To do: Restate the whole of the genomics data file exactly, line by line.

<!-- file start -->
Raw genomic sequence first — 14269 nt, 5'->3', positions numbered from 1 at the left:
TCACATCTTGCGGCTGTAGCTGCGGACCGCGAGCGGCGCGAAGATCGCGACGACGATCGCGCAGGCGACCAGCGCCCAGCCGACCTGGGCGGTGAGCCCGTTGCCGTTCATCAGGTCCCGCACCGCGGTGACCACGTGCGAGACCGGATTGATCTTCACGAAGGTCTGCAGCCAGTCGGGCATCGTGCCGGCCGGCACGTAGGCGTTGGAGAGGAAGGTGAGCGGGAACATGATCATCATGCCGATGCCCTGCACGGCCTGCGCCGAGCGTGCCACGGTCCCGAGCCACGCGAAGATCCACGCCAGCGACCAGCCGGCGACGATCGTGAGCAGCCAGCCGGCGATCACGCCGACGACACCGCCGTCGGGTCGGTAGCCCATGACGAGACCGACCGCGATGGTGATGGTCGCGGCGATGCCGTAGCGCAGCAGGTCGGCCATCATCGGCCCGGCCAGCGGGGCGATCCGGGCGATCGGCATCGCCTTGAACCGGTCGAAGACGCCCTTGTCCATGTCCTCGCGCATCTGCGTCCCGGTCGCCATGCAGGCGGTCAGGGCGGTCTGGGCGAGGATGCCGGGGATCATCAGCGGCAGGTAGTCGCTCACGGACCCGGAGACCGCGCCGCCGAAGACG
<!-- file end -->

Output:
Raw genomic sequence first — 14269 nt, 5'->3', positions numbered from 1 at the left:
TCACATCTTGCGGCTGTAGCTGCGGACCGCGAGCGGCGCGAAGATCGCGACGACGATCGCGCAGGCGACCAGCGCCCAGCCGACCTGGGCGGTGAGCCCGTTGCCGTTCATCAGGTCCCGCACCGCGGTGACCACGTGCGAGACCGGATTGATCTTCACGAAGGTCTGCAGCCAGTCGGGCATCGTGCCGGCCGGCACGTAGGCGTTGGAGAGGAAGGTGAGCGGGAACATGATCATCATGCCGATGCCCTGCACGGCCTGCGCCGAGCGTGCCACGGTCCCGAGCCACGCGAAGATCCACGCCAGCGACCAGCCGGCGACGATCGTGAGCAGCCAGCCGGCGATCACGCCGACGACACCGCCGTCGGGTCGGTAGCCCATGACGAGACCGACCGCGATGGTGATGGTCGCGGCGATGCCGTAGCGCAGCAGGTCGGCCATCATCGGCCCGGCCAGCGGGGCGATCCGGGCGATCGGCATCGCCTTGAACCGGTCGAAGACGCCCTTGTCCATGTCCTCGCGCATCTGCGTCCCGGTCGCCATGCAGGCGGTCAGGGCGGTCTGGGCGAGGATGCCGGGGATCATCAGCGGCAGGTAGTCGCTCACGGACCCGGAGACCGCGCCGCCGAAGACG